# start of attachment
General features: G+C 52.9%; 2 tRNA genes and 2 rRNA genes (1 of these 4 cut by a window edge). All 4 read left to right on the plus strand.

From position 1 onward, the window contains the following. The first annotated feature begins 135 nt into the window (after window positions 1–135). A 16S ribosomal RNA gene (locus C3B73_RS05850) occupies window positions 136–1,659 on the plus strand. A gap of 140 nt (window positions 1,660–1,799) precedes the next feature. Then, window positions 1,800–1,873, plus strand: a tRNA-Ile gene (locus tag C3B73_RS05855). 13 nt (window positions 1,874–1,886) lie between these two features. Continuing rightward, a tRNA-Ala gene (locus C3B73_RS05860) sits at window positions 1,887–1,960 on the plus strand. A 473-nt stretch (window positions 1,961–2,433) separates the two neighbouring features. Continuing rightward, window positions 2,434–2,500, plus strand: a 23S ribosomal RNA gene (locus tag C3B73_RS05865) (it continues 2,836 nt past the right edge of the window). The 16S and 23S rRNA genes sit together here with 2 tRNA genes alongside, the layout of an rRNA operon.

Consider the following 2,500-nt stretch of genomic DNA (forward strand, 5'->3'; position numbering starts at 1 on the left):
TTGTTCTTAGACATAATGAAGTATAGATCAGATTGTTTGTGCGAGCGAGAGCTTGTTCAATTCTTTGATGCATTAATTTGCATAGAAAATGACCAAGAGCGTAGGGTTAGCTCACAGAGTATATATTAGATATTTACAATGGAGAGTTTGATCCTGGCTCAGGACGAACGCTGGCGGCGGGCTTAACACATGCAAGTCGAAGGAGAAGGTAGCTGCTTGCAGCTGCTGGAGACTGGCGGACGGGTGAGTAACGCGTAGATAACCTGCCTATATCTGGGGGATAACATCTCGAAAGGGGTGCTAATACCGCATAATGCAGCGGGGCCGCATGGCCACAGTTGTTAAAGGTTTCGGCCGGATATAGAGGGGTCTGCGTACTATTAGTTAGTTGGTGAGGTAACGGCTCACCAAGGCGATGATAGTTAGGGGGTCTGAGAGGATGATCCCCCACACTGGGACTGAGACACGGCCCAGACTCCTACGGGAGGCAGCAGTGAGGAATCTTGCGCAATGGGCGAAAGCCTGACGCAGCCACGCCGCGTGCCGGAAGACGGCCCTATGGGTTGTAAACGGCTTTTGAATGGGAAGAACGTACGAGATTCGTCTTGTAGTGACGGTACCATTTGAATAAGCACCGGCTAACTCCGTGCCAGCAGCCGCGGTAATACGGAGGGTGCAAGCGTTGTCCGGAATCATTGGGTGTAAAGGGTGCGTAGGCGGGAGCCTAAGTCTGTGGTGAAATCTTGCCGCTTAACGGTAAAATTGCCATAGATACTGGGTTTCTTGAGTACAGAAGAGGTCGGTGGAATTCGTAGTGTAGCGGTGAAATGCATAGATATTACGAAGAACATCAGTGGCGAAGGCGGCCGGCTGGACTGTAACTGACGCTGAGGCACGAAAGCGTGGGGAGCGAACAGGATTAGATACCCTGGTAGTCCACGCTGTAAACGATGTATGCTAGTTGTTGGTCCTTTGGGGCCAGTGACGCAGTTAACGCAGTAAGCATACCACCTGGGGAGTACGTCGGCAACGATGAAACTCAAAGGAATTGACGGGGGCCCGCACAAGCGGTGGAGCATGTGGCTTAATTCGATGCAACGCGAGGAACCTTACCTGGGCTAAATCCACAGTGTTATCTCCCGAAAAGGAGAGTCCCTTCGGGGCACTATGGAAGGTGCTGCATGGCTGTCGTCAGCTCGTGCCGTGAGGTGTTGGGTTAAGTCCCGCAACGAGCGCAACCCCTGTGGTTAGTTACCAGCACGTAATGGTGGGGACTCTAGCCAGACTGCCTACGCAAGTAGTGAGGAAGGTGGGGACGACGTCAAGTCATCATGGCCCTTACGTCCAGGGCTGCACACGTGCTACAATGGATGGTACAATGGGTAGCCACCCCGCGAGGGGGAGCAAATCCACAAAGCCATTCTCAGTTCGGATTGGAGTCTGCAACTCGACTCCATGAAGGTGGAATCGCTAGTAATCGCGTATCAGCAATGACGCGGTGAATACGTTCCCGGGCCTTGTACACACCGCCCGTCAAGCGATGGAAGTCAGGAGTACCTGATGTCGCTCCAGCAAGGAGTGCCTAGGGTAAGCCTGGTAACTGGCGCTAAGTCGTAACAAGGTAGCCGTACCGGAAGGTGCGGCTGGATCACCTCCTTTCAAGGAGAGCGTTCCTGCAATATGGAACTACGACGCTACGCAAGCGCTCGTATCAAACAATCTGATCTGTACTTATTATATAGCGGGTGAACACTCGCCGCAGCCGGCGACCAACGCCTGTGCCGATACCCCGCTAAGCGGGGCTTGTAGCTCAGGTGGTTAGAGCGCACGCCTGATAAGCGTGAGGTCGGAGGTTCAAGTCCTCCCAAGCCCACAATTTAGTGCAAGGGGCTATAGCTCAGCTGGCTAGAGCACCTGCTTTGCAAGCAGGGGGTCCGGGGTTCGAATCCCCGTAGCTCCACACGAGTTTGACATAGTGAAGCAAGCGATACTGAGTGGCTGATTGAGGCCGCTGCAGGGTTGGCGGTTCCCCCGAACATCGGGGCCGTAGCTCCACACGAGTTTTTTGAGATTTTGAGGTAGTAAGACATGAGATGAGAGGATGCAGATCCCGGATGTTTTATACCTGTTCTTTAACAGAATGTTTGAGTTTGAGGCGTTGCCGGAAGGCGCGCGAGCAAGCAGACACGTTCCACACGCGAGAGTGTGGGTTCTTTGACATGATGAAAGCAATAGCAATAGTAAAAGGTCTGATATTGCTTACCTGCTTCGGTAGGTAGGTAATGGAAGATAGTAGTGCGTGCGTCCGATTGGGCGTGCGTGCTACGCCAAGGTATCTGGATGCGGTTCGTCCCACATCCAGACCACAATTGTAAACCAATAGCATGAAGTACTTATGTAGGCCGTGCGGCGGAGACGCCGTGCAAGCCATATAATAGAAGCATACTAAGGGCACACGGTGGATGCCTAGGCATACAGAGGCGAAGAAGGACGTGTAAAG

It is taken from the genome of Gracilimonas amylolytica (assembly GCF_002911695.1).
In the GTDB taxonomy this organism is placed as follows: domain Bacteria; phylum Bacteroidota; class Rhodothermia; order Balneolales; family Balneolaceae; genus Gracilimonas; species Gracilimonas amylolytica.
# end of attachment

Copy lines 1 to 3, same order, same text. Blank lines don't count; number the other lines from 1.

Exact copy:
General features: G+C 52.9%; 2 tRNA genes and 2 rRNA genes (1 of these 4 cut by a window edge). All 4 read left to right on the plus strand.

From position 1 onward, the window contains the following. The first annotated feature begins 135 nt into the window (after window positions 1–135). A 16S ribosomal RNA gene (locus C3B73_RS05850) occupies window positions 136–1,659 on the plus strand. A gap of 140 nt (window positions 1,660–1,799) precedes the next feature. Then, window positions 1,800–1,873, plus strand: a tRNA-Ile gene (locus tag C3B73_RS05855). 13 nt (window positions 1,874–1,886) lie between these two features. Continuing rightward, a tRNA-Ala gene (locus C3B73_RS05860) sits at window positions 1,887–1,960 on the plus strand. A 473-nt stretch (window positions 1,961–2,433) separates the two neighbouring features. Continuing rightward, window positions 2,434–2,500, plus strand: a 23S ribosomal RNA gene (locus tag C3B73_RS05865) (it continues 2,836 nt past the right edge of the window). The 16S and 23S rRNA genes sit together here with 2 tRNA genes alongside, the layout of an rRNA operon.

Consider the following 2,500-nt stretch of genomic DNA (forward strand, 5'->3'; position numbering starts at 1 on the left):